(5.) Harvey Klehr and John Earl Haynes, The American Communist Movement: Storming Heaven Itself (New York: Twayne, 1992); and James R. Barrett, “Rethinking the Popular Front,” Rethinking Marxism 21 (October 2009): 531–550.
(6.) Draper, American Communism, 463–482, quotations on 470, 471.
(7.) Barrett, “Rethinking the Popular Front.”
(8.) “Organizational Status and Organizational Problems of the CPUSA,” fond 495, opis 14, listki 151–172, Russian State Archive of Socio-Political History, Moscow; Klehr, Heyday of American Communism, 366; Joseph Starobin, American Communism in Crisis, 1943–1957 (Cambridge, MA: Harvard University Press, 1972), 21; Klehr and Haynes, American Communist Movement, 87; and Maurice Isserman, Which Side Were You On? Which Side Were You On? The American Communist Party during the Second World War (Middletown, CT: Wesleyan University Press, 1982), 18.
(9.) Kate Weigand, Red Feminism: American Communism and the Making of Women’s Liberation (Baltimore: Johns Hopkins University Press, 2001), 23–26; and Harvey Klehr, Communist Cadre: The Social Background of the American Communist Party Elite (Stanford, CA: Hoover Institution Press, 1978), 70–82.
(10.) Michael Denning, The Cultural Front: The Laboring of American Culture in the Twentieth Century (London: Verso, 1996).
(11.) Cochran, Labor and Communism, esp. 82–102; and Klehr, Heyday of American Communism, 223–251.
(12.) Mark Naison, Communists in Harlem during the Depression (Urbana: University of Illinois Press, 1983); and Fraser Ottanelli, “If Fascism Comes to America We Will Push It Back into the Ocean”: Italian American Antifascism in the 1920s and 1930s,” in Italian Workers of the World: Labor Migration and the Formation of Multiethnic States, eds. Donna Gabaccia and Fraser Ottanelli (Urbana: Illinois University Press, 2001), 178–195.
(13.) Peter N. Carroll, The Odyssey of the Abraham Lincoln Brigade: Americans in the Spanish Civil War (Stanford, CA: Stanford University Press, 1999).
(14.) Irving Howe and Lewis Coser, The American Communist Party: A Critical History, with Julius Jacobson (Boston: Beacon, 1957); and Harvey Klehr, John Earl Haynes, and Kyril M. Anderson, The Soviet World of American Communism (New Haven, CT: Yale University Press, 1998). For an international perspective on this paradox of a persistent Stalinist bureaucracy at a moment of openness in the relations with groups outside the party, see Geoff Eley, “International Communism in the Heyday of Stalin,” New Left Review 157 (1986): 98–100.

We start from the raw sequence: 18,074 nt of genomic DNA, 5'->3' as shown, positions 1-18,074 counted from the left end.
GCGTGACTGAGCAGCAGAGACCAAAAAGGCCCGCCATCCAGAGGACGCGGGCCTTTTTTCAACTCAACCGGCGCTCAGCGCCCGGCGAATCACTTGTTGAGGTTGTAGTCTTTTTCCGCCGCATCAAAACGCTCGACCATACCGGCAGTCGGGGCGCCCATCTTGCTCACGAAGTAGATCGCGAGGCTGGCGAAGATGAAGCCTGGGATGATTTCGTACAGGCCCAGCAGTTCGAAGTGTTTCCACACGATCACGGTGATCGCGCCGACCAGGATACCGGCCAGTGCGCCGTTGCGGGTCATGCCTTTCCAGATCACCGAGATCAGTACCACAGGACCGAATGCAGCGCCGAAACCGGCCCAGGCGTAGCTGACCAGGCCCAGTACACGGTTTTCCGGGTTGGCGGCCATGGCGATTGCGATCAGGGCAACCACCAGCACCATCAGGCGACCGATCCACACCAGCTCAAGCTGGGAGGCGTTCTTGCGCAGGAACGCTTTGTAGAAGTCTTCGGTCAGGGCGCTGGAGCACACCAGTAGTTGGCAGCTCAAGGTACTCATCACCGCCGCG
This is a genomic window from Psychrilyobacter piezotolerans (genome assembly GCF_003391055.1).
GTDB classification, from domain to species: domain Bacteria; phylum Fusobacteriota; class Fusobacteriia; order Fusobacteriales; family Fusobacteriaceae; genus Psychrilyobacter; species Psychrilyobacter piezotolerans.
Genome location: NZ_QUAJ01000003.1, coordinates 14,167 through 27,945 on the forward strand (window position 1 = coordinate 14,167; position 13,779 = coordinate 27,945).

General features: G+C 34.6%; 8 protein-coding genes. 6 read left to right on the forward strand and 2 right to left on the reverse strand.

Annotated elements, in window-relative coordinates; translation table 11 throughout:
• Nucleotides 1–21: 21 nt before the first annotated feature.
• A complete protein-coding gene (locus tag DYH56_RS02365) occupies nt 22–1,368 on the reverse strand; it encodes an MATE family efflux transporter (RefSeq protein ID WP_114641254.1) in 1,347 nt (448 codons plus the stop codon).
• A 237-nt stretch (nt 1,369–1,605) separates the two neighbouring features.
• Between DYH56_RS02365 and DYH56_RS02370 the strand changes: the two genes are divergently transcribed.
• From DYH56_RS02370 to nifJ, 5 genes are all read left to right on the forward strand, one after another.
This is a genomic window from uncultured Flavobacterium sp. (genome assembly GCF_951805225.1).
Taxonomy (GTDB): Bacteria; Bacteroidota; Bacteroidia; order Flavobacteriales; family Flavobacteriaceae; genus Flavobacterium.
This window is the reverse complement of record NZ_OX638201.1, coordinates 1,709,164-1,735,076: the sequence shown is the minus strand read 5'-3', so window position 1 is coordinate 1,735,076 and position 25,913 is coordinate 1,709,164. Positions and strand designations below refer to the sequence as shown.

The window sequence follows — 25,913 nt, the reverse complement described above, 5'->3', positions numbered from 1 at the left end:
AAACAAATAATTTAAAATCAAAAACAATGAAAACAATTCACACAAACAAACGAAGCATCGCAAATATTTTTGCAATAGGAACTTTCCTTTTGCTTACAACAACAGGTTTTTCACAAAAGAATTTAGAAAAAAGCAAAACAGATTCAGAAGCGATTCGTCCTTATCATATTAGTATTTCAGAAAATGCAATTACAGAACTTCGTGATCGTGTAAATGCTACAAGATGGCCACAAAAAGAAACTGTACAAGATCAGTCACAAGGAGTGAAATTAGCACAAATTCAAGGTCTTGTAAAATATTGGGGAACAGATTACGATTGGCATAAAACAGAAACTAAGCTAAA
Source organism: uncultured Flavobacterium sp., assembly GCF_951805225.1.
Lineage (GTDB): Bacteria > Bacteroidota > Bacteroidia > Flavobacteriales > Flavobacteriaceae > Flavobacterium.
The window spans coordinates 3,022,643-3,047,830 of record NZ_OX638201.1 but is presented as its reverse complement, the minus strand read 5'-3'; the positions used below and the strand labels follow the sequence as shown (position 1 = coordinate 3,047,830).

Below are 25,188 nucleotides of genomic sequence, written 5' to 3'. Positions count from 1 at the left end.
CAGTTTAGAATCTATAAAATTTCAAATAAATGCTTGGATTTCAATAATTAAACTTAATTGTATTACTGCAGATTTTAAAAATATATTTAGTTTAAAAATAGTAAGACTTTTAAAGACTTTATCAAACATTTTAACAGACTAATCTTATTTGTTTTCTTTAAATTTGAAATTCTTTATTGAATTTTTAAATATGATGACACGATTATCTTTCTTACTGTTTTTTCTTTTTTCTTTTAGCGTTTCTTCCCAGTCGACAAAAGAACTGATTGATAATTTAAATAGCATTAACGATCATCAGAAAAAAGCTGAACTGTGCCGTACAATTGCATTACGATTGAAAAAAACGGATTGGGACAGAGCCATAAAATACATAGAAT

(15.) Eric Arnesen, “Black Anticommunism, the Communist Party, and the Race Question,” Labor: Studies in Working-Class History of the Americas 3 (2006): 13–52.
(16.) Isserman, Which Side Were You On?
(17.) Martha Biondi, To Stand and Fight: The Struggle for Civil Rights in Postwar New York City (Cambridge, MA: Harvard University Press, 2003); Gilmore, Defying Dixie; and Robert Korstad, Civil Rights Unionism: Tobacco Workers and the Struggle for Democracy in the Mid-Twentieth-Century South (Chapel Hill: University of North Carolina Press, 2003).
(18.) Weigand, Red Feminism, 97–113; and Erik S. McDuffie, Sojourning for Freedom: Black Women, American Communism, and the Making of Black Left Feminism (Durham, NC: Duke University Press, 2011).
(19.) Howard Brick and Christopher Phelps, Radicals in America: The U.S. Left since the Second World War (New York: Cambridge University Press, 2015), 51–72.
(20.) Compare the treatment of the NAACP in Manfred Berg, “Black Civil Rights and Liberal Anticommunism: The NAACP in the Early Cold War,” Journal of American History 94 (June 2007): 75–96; and Ellen Schrecker, Many Are the Crimes: McCarthyism in America (Boston: Little, Brown, 1998).
(21.) Maurice Isserman, If I Had a Hammer: The Death of the Old Left and the Birth of the New Left (New York: Basic Books, 1987), 1–34; Joseph Starobin, American Communism in Crisis, 1943–1957 (Cambridge, MA: Harvard University Press, 1972), 224–237; and see also Brick and Phelps, Radicals in America, 72–73.
(22.) John Earl Haynes, Communism, and Anti-Communism in the United States: An Annotated Guide to Historical Writings (New York: Garland, 1987).
(23.) Michael Kazin, “The Agony and Romance of the American Left,” American Historical Review 83 (1996): 1503–1515; John Earl Haynes and Harvey Klehr, “The Historiography of American Communism,” Labour History Review (April 2003), 61–78; and Bryan D. Palmer, “Rethinking the Historiography of United States Communist History,” American Communist History 2.2 (2003): 139–173
(24.) Harvey Klehr, John Earl Haynes and Fridrikh Iforevich Firsov, The Secret World of American Communism (New Haven, CT: Yale University Press, 1995); and Klehr, Haynes, and Anderson, Soviet World of American Communism.
(25.) Maurice Isserman, “Open Archives and Open Minds: ‘Traditionalists’ versus ‘Revisionists’ after Venona,” American Communist History 4.2 (2005): 215–223.
(26.) Randi Storch, Red Chicago: American Communism at Its Grassroots, 1928–1935 (Urbana: University of Illinois Press, 2007); Roger Keeran, The Communist Party and the Auto Workers Unions (Bloomington: Indiana University Press 1980); Naison, Communists in Harlem; and Kelley, Hammer and Hoe.
(27.) Randi Storch, “Moscow’s Archives and the New History of the Communist Party of the United States,” Perspectives on History (October 2000), 44–50.
(29.) James R. Barrett, “Was the Personal Political? Reading the Autobiography of American Communism,” International Review of Social History 53.3 (2008): 395–423.